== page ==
Your kingdom come is the next clause in the Lord's Prayer. We are glorifying God with this clause as well as confessing God as our King. Generally, the Kingdom of God means wherever God is present, His Kingdom will be there. The phrase, Your Kingdom come means, there is one opposite meaning that our present Kingdom should leave. If God's Kingdom comes in our lives, God should be the King in our life. He decides what we does. As a Christian, we should recognise that Jesus is our king. Derek Prime says "As Christians we acknowledge the Lord Jesus to be our King.When we realise Jesus is our king, His Kingdom will also come to us.
"Your will be done on earth as it is in Heaven, is the next part of the Lord's Prayer. This part clearly says that in Heaven, God's kingship is already established; the same should be happened on earth. This is the essence of God's Kingdom. As R.T France states, "In heaven (among the angels) God's name is already honoured, his kingship acknowledged, and his will done, and the prayer is that this heavenly state of affairs may also be reflected on earth." It should be our prayer that like in heaven, God's kingship acknowledged, the same will happen on earth or in our lives. This is the way Jesus taught us to pray. It should be happen now a days in this problematic world.
2. Concerned with need (6: 11-13)
This section includes the last three petitions, such as Give us today our daily bread, And
forgive us our debts, as we also have forgiven our debtors, And lead us not into temptation. But deliver us from the evil one.
2.1 Give us today our daily bread (V. 11)
Food is one of the basic need as well as the physical need of a man. It is a great privilege that we can depend God for this physical concern. Charles Price says "It is right and legitimate that we acknowledge our dependency on God for our daily needs, not taking them for granted, but asking in humility for our daily bread." With these words, we acknowledge that God can give our daily needs. God can provide what we need today, He know our daily needs.
2.2 And forgive us our debts, as we also have forgiven our debtors (V.12)
Forgive us our debts, as we also have forgiven our debtors' is the spiritual need of a man. As Christians, we should cleanse ourselves daily in the presence of God. Here the word 'debts' means 'sins'. MacArthur says "Opheilema (debts) is one of five New Testament Greek terms for sin." We should ask forgiveness from our sins to God everyday just as we ask for daily bread. At same time we should also forgive others emphasis this aspect more since God's forgiveness is based on the past action we have already forgiven our debtors.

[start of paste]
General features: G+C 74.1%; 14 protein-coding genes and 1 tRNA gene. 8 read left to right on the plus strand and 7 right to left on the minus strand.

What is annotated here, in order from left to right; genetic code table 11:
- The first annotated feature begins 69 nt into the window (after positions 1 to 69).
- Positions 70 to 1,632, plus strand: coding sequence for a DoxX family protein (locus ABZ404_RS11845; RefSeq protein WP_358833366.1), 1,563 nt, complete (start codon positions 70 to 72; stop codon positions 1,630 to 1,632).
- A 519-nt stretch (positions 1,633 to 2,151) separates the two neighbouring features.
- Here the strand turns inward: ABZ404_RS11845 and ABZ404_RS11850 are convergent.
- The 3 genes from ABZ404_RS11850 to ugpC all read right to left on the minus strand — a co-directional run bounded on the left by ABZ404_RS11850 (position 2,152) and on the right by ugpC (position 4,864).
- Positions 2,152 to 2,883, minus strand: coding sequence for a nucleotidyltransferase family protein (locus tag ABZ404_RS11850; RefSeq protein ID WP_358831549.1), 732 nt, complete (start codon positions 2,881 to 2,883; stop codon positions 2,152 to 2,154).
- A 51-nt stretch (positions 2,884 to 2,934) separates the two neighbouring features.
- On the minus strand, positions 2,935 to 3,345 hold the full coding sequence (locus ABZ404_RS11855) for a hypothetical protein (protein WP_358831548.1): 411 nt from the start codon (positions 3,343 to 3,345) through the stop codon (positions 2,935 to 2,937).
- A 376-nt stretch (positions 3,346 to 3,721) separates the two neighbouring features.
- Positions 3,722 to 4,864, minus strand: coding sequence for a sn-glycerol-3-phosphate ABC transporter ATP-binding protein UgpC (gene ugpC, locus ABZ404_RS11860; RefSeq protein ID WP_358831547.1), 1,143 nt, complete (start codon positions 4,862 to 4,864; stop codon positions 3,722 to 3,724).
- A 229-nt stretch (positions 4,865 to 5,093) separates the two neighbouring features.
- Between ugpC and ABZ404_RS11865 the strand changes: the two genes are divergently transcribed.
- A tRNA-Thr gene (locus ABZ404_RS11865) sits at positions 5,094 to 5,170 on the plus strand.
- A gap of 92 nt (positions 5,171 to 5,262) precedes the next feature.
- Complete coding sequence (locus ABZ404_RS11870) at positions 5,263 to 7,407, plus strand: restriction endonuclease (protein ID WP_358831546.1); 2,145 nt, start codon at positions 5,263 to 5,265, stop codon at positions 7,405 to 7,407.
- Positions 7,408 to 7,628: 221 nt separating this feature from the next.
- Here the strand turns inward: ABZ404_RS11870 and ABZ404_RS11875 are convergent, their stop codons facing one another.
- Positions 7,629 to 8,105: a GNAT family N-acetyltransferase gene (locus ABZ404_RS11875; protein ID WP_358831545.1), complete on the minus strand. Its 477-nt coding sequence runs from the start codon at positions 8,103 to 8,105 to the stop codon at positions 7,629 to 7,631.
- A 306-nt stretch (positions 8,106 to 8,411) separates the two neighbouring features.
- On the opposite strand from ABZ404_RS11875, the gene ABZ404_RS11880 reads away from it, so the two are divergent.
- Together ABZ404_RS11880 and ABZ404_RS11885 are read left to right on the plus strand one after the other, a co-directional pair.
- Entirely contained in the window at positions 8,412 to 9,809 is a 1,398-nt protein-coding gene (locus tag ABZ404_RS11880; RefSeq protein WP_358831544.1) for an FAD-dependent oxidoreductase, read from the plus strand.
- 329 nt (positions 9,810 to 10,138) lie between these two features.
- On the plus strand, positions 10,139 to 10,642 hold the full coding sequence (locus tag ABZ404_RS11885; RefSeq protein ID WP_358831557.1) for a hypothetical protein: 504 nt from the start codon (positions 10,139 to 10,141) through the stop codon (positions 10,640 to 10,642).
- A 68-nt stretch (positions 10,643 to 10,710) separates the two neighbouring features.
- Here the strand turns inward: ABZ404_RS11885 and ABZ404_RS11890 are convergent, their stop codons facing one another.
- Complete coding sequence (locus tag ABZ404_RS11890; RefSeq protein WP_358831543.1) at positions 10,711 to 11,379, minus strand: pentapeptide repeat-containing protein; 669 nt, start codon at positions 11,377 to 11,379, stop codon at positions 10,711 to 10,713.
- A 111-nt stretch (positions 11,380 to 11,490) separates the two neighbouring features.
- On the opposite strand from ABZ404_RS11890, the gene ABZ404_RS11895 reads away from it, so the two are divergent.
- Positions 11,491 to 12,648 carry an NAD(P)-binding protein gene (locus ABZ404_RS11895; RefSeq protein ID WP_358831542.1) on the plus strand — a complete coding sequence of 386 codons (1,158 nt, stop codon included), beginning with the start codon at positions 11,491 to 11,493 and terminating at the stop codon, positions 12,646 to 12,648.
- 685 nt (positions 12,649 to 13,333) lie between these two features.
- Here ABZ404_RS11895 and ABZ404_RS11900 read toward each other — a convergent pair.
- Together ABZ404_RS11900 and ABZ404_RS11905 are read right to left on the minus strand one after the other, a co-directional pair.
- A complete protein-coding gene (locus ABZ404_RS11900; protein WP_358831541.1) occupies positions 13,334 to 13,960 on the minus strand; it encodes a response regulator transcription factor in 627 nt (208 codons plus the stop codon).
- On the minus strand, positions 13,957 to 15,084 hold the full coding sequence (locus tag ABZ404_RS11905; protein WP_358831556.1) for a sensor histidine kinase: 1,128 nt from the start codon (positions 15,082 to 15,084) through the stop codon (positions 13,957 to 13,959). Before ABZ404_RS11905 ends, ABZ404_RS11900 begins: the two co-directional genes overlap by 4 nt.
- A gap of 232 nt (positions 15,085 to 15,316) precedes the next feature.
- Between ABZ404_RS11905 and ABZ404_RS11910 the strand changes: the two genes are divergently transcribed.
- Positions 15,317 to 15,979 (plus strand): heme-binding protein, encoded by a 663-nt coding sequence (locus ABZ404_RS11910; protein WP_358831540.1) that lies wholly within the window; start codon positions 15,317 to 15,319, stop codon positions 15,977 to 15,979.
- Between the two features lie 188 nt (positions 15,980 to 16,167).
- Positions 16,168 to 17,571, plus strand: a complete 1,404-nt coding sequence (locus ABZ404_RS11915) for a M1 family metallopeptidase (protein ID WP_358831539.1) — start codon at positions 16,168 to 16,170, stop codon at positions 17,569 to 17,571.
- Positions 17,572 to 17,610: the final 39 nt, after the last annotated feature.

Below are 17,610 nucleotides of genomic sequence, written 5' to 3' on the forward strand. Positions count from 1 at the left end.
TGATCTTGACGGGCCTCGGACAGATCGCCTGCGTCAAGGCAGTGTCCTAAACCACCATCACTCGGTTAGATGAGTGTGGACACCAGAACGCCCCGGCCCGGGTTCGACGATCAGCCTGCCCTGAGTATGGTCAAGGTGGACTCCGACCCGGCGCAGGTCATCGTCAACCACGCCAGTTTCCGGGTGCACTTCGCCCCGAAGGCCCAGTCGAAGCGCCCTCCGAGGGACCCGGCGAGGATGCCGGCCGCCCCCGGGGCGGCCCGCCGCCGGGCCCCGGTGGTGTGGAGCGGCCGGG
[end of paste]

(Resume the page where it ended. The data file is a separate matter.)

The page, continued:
2.3 And lead us not into temptation, Deliver us from the evil one (V.13)
As a moral need, we can ask God to deliver us from the evil one. Price quotes a quotation from epistle James is that, "if one is tempted, don't say that 'God is tempting' (James. 1:13). According to him, we need to understand the source from which the temptations are supplied, so this is the main force of the Prayer, asking deliverance from the temptation which are given by evil." This points that temptations will be there but if we have strength to resist the effect of temptations, it will help us to keep ourselves from committing sin.
Looking in to the teachings of Jesus on prayer in gospel of Matthew it is sure that one should not vainly repeat this prayer just as Gentiles does. Jesus taught how to pray and that should be our attitude towards prayer. Both the concern with God and the need is important in human's life. We should glorify God as well as we have to pray for our physical, spiritual and moral needs. Many of the churches are not using the Lord's Prayer now a days. Many people are irritated when they hear about Lord’s Prayer because of their wrong understanding, especially the Pentecostals. They blindly believe that Lord’s Prayer is only for non-Pentecostals. Some of them are thinking that it’s just a model showed by God how to pray. The words in Lord’s Prayer is very meaningful for all Christians. Therefore, it is very much essential for us today that whenever we pray we must always look into the scripture and the teachings of Jesus on prayer mentioned in the scripture, so that our prayer can be acceptable before God.
Each word is very important in this Prayer. Starting from the concern with God and ending with concern of needs. The Lord’s Prayer helps us to avoid the repetitive prayer like the hypocrites. The words like ‘Father,’ ‘hallowed,’ ‘kingdom,’ ‘heaven,’ ‘daily bread,’ ‘forgiveness,’ ‘debts,’ ‘temptation,’ etc., have deeper meaning in this prayer. I wish it is our practice that our prayer should be like what Jesus taught.
Pr. Prince M Samuel
Carmel Prayer Center